Confluence of Two Models

The RBI is central to two models that have become quite widespread in the past 10 years. It was first described in Family-Centered Intervention Planning: A Routines- Based Approach (McWilliam, 1992), which was written primarily for helping classroom-based staff to be family friendly. The premise was that planning with families in a way that addressed families' true concerns for their children, both at home and in the classroom, would help overcome the barrier of not seeing families for as long a time each week and on their home turf. Many of the principles from the co-ops where we tried out this and other practices have evolved into the individualizing inclusion model of classroom-based services (Wolery, 1997). That model hinges on the RBI as an assessment of the ecological congruence between a child's abilities and the classroom environment. This assessment leads directly to the development of the IFSP or individualized education program (IEP). Once a list of functional behaviors is identified, all services are provided in the classroom to ensure teamwork between classroom staff and specialists such as speech-language pathologists, itinerant special educators, occupational therapists, and physical therapists. The specialists' responsibility is to make their intervention suggestions fit into classroom routines, and teachers' responsibility is to embed those interventions into routines. The model hinges on functional outcomes or goals, which come from the RBI.

By now, it will be clear that the RBI is also central to the model of early intervention in natural environments. Again, the functionality of the child- and family-level outcomes in situations where the family is receiving home- and community-based services, including consultation to child care, makes the model of service delivery and the home and child care visits go more smoothly. As will be demonstrated throughout this book, the RBI is the linchpin for many of the other practices I recommend be employed in early intervention.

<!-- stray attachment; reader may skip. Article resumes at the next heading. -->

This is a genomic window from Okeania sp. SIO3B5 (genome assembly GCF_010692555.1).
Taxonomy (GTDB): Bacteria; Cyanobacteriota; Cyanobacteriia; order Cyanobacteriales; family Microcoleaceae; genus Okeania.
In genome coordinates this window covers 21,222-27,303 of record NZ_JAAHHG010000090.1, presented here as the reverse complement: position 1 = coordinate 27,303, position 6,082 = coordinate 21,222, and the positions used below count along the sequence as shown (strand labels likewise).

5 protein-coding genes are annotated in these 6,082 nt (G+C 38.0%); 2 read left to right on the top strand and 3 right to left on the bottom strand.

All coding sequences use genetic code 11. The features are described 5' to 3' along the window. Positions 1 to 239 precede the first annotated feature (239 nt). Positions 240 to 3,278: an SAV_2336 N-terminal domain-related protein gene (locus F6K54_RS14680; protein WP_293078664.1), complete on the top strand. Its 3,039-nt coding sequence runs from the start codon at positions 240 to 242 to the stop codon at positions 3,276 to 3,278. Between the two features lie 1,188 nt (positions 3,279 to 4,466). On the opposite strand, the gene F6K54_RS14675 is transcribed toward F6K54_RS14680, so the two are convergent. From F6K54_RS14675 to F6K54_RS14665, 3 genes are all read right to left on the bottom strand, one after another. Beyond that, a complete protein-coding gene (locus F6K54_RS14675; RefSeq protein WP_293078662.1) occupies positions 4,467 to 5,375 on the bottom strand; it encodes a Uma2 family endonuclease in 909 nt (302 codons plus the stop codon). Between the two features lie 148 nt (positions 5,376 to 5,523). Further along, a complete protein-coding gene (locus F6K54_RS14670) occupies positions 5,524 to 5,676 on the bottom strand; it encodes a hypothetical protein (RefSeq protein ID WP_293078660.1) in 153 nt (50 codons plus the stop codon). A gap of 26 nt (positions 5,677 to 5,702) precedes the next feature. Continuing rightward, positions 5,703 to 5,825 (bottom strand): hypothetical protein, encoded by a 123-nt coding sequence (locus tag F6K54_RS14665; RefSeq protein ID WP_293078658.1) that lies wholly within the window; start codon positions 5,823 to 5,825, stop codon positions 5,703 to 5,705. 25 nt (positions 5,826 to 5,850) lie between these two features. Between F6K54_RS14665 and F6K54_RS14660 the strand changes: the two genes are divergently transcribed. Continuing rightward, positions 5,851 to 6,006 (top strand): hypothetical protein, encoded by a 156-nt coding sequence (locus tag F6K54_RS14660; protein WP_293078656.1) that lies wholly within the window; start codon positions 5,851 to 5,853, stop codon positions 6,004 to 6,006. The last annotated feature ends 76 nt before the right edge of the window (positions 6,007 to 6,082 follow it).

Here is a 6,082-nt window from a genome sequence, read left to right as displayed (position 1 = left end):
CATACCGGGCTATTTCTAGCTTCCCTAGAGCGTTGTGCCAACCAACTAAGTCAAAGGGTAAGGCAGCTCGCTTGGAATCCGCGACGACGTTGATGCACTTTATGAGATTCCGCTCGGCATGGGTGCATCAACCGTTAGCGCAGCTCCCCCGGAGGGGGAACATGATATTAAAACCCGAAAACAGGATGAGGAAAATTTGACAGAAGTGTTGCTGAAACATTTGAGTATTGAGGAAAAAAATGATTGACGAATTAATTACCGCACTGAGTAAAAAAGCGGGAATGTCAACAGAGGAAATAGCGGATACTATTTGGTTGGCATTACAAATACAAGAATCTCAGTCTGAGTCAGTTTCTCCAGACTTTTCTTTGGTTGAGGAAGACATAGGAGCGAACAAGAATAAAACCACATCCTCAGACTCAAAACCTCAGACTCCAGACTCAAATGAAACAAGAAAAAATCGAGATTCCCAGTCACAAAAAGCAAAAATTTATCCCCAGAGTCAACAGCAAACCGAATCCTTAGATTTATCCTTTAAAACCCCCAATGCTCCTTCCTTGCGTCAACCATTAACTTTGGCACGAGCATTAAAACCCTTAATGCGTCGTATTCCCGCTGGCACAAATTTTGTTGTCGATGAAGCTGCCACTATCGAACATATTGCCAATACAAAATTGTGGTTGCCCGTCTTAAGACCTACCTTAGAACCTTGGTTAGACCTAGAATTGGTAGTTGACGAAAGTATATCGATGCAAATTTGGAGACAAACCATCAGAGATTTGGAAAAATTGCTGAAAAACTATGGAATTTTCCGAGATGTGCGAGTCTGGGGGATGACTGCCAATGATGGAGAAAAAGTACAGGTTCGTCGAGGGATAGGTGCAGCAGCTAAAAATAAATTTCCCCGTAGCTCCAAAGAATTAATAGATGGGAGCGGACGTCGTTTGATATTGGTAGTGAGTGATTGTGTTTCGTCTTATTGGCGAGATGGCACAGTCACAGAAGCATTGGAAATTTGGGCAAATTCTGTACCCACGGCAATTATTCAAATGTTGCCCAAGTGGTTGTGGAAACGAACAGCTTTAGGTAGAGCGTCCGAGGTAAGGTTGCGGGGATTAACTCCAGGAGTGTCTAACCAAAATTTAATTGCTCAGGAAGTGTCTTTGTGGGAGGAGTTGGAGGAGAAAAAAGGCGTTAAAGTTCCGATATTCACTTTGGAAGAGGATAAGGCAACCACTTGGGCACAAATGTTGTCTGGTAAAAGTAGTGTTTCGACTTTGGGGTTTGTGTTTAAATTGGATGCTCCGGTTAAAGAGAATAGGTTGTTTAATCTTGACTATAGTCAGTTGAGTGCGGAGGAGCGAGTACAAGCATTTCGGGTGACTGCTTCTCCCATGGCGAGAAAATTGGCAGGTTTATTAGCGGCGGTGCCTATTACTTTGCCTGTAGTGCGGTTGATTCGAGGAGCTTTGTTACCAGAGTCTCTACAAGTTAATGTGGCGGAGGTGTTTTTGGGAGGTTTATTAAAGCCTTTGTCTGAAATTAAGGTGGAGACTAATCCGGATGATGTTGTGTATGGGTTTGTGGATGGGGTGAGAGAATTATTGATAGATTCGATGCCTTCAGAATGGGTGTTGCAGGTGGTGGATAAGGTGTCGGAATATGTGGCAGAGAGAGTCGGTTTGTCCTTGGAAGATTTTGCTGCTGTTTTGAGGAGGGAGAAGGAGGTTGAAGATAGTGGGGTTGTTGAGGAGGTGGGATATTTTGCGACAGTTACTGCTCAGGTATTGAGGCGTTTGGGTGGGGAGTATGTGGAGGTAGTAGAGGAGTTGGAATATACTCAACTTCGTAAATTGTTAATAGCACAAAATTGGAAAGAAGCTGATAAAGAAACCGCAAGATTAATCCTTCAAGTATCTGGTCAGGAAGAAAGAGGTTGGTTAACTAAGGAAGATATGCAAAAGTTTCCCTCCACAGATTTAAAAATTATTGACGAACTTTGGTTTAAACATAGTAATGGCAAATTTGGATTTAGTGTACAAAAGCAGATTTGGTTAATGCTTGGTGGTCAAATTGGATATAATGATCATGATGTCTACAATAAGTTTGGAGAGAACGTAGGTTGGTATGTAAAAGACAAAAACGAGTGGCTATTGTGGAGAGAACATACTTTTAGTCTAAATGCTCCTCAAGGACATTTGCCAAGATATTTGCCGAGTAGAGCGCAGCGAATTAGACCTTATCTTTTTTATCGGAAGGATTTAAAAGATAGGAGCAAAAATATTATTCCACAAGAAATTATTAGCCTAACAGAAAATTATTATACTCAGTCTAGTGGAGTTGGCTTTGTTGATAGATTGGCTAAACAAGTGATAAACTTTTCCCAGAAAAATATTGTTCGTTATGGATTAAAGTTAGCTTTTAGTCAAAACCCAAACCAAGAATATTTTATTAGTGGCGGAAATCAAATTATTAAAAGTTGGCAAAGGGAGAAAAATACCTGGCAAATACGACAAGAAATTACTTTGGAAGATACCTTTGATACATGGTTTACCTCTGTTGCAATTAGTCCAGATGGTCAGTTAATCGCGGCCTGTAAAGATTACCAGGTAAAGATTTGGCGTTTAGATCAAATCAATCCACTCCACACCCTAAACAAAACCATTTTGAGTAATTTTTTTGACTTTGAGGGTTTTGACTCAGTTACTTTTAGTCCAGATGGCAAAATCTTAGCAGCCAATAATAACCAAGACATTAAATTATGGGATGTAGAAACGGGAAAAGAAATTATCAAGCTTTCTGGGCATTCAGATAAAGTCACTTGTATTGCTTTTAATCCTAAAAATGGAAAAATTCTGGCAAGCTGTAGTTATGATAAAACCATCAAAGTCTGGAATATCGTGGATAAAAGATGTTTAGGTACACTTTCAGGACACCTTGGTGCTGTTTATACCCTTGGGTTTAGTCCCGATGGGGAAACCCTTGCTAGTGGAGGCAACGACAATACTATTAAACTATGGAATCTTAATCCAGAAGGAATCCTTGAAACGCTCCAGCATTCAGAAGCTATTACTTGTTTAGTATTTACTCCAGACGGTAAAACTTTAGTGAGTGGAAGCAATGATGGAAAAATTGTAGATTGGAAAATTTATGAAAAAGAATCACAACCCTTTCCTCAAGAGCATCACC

Research on the RBI

We recently completed the first study on the efficacy of using the RBI for IFSP development (McWilliam, Casey, & Sims, in 2009). Sixteen families were randomly assigned either to receive the RBI or to receive the busines

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Table of Contents


About the Author
Prologue
Acknowledgments

Section I. Introduction

  1. Advances in Early Intervention
  2. How to Use This Book

Section II. Understanding the Family Ecology

  1. Intake
Appendix 3.1: Intake Checklist
  1. Constructing Ecomaps
Appendix 4.1: Ecomap Checklist

Section III. Needs Assessment and Intervention Planning

  1. Assessment
Appendix 5.1: Infant/Toddler Assessment Checklist

  1. The Routines-Based Interview
Appendix 6.1 Family Preparation Form
Appendix 6.2: RBI Implementation Checklist
  1. Writing Functional IFSPs and IEPs

Section IV. Model of Service Delivery

  1. Deciding on Services
Appendix 8.1: Service Decision Checklist

  1. Organizing Transdisciplinary Services
Appendix 9.1: Transdisciplinary Service Delivery Checklist
Appendix 9.2: Primary Service Provider Checklist
Appendix 9.3: Consulting Team Member Checklist

Section V. Natural Environment Locations

  1. Support-Based Home Visits
Appendix 10.1: Vanderbilt Home Visit Script (VHVS)
Appendix 10.2: Support-Based Home Visiting Checklist
  1. Collaborative Consultation to Child Care Settings
Appendix 11.1: Consultation Checklist

Section VI. Effecting Change

  1. Implementing the Model: Systems, Service Coordination, Personnel Preparation, and Evaluation

References
Glossary
Appendix: Blank Forms
Index